Bourbon virus was discovered in Bourbon County, Kansas, in 2014, and there are no known treatments or vaccines for the disease. The virus can cause severe flu-like symptoms.
Jul 7 Arkansas Department of Health statement
Jun 30 Missouri Department of Health statement
Jul 7 eMissourian story



New study looks at Zika and HIV co-infection in pregnancy

The National Institutes of Health (NIH) launched a new prospective study today that looks at how maternal Zika virus and HIV co-infections in pregnancy affect outcomes for both mother and child.

According to a press release from the NIH, the study will enroll women with confirmed infections of both viruses, and look at how drugs used to treat HIV could exacerbate Zika infections.

The study will run for 4 to 6 years, and be conducted at research sites in Puerto Rico, Brazil, and the United States. An initial 200 women will be enrolled; they will be followed during pregnancy and for 6 months postpartum, and babies will be followed for up to 1 year after birth.

In other Zika news, the first case of the mosquito-borne disease was confirmed in Tamil Nadu, the southernmost state in India, the Times of India reported today. The World Health Organization announced in May that India had its first confirmed case of Zika. The new case is the fourth in the country.

Finally today, a new study conducted in pregnant mice showed that the malaria medicine hydroxychloroquine blocked maternal-fetal transmission of Zika virus. The study was published today in The Journal of Experimental Medicine.

Researchers hypothesized that hydroxychloroquine would suppress the autophagy response, a cellular waste-disposal process that the Zika virus seems to be able to turn to its advantage, according to a press release from the Washington University School of Medicine, site of the study. Mice treated with hydroxychloroquine on day 9 of their pregnancies had no Zika infection detected in placental samples and healthy offspring.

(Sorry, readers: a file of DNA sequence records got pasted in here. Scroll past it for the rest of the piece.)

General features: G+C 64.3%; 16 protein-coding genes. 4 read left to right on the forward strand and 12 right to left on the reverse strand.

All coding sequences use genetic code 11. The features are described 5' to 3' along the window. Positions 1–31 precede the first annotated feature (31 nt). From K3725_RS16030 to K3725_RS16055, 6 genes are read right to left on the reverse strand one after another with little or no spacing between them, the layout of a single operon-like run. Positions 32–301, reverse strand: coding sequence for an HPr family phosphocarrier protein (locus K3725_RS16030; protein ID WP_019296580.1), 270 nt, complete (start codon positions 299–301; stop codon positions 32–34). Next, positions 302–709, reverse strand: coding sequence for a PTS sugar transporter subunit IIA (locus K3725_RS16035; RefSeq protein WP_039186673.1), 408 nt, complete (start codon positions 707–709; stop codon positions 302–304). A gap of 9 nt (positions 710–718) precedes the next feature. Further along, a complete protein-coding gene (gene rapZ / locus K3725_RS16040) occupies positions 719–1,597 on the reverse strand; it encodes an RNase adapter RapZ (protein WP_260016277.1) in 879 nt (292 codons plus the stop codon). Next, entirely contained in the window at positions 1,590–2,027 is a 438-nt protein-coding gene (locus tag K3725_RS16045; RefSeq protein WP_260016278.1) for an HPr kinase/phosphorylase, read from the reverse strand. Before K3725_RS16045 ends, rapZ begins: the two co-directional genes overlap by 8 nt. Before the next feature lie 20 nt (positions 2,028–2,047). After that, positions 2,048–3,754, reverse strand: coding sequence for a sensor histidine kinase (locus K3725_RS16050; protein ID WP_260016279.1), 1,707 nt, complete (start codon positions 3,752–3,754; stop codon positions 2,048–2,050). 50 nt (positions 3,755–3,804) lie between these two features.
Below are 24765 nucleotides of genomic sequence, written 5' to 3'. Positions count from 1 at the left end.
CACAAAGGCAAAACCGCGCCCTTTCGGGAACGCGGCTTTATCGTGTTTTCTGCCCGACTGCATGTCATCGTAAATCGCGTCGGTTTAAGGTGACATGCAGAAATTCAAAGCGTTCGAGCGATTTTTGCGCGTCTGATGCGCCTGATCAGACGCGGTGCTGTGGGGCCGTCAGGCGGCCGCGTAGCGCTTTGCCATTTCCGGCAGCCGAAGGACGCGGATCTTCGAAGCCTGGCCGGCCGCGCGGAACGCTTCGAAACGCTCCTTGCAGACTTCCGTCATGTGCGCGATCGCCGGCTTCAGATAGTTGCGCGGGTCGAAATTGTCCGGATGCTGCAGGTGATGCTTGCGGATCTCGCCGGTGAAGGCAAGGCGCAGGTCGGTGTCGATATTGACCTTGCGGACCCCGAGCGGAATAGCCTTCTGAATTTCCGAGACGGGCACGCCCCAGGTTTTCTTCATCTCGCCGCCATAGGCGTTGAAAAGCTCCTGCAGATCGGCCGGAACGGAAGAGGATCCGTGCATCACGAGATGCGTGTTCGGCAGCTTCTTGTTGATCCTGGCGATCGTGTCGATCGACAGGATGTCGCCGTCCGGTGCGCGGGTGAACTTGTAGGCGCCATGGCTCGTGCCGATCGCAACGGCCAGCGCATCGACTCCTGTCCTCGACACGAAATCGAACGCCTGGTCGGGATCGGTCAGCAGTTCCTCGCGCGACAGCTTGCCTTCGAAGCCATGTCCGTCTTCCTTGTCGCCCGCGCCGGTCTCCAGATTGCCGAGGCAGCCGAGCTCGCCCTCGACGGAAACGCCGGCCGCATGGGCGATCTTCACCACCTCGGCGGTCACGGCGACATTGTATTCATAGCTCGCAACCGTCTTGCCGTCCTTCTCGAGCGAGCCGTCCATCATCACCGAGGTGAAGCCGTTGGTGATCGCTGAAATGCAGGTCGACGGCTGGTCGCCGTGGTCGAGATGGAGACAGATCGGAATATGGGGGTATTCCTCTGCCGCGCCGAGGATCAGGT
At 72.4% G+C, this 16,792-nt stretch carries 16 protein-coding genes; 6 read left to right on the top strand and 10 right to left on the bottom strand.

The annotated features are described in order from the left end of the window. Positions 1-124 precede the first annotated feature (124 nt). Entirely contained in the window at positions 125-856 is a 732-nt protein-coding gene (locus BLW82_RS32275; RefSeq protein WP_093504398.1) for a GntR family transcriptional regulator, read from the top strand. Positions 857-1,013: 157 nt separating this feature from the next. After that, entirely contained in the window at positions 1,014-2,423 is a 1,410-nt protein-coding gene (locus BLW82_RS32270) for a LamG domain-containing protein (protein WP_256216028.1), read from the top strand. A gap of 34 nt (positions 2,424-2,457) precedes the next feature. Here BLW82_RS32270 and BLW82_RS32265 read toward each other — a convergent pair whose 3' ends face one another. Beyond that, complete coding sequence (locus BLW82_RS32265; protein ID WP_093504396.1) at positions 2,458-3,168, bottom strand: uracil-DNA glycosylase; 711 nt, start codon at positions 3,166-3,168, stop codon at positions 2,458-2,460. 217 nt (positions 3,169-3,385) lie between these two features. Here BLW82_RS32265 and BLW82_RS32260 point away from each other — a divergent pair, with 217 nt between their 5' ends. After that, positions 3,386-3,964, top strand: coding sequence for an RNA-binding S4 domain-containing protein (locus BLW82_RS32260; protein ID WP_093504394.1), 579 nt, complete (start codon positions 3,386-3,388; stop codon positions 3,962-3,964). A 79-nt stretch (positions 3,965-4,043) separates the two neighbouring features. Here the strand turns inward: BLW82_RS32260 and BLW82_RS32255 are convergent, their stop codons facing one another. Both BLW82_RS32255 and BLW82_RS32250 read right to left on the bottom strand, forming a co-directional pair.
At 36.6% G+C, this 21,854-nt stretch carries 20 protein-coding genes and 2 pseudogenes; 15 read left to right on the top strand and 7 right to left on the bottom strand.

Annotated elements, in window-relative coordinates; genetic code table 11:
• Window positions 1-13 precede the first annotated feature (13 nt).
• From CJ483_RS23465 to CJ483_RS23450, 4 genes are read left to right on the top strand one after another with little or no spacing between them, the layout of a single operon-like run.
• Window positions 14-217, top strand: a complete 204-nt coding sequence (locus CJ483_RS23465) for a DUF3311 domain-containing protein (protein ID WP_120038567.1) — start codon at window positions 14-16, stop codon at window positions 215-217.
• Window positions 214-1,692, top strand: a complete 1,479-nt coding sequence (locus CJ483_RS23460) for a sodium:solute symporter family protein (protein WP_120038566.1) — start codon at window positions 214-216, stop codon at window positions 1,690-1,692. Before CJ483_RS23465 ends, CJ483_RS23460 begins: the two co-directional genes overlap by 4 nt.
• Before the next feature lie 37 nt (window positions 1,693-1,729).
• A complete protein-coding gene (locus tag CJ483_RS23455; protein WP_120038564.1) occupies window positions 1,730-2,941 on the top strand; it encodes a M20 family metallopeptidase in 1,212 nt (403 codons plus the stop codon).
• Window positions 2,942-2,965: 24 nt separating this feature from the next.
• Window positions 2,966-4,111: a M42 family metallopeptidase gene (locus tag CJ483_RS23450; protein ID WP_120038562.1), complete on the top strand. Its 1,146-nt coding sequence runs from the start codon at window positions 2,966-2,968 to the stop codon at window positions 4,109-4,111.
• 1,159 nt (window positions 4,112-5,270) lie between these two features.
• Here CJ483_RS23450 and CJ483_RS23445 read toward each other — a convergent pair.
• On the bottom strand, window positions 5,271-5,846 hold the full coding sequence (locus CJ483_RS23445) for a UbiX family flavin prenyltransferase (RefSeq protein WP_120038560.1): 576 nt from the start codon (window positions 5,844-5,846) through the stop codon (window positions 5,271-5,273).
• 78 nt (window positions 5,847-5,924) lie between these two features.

Jul 10 NIH press release
Jul 10 Times of India story
Jul 10 Washington University School of Medicine
press release


PAHO notes small rise in Americas chikungunya cases

Countries in the Americas reported 311 more chikungunya cases over the past week, according to a recent update from the Pan American Health Organization (PAHO).

The weekly total is down a bit from the 488 new cases reported by PAHO in the previous week. Totals each week can vary greatly, depending on how often countries report, especially bigger ones such as Brazil, where the mosquito-borne virus is still circulating.

Some of the new cases were from French Guiana, which reported 9 weeks' worth of cases, raising its number of suspected cases to 135 and the count of confirmed infections to 37. Other countries reporting small numbers of new cases include Costa Rica, El Salvador, Bolivia, Colombia, and Peru.

Nations in the Americas have reported 89,246 confirmed, suspected, and imported cases this year, mostly from Brazil. The death toll remained at 13.

Since the Americas outbreak began in 2013 in the Caribbean, the virus has sickened 2,476,274 people.
Jul 10 PAHO update

Newsletter Sign-up

Get CIDRAP news and other free newsletters.

Sign up now»


Unrestricted financial support provided by

Bentson Foundation Gilead 
Grant support for ASP provided by


  Become an underwriter»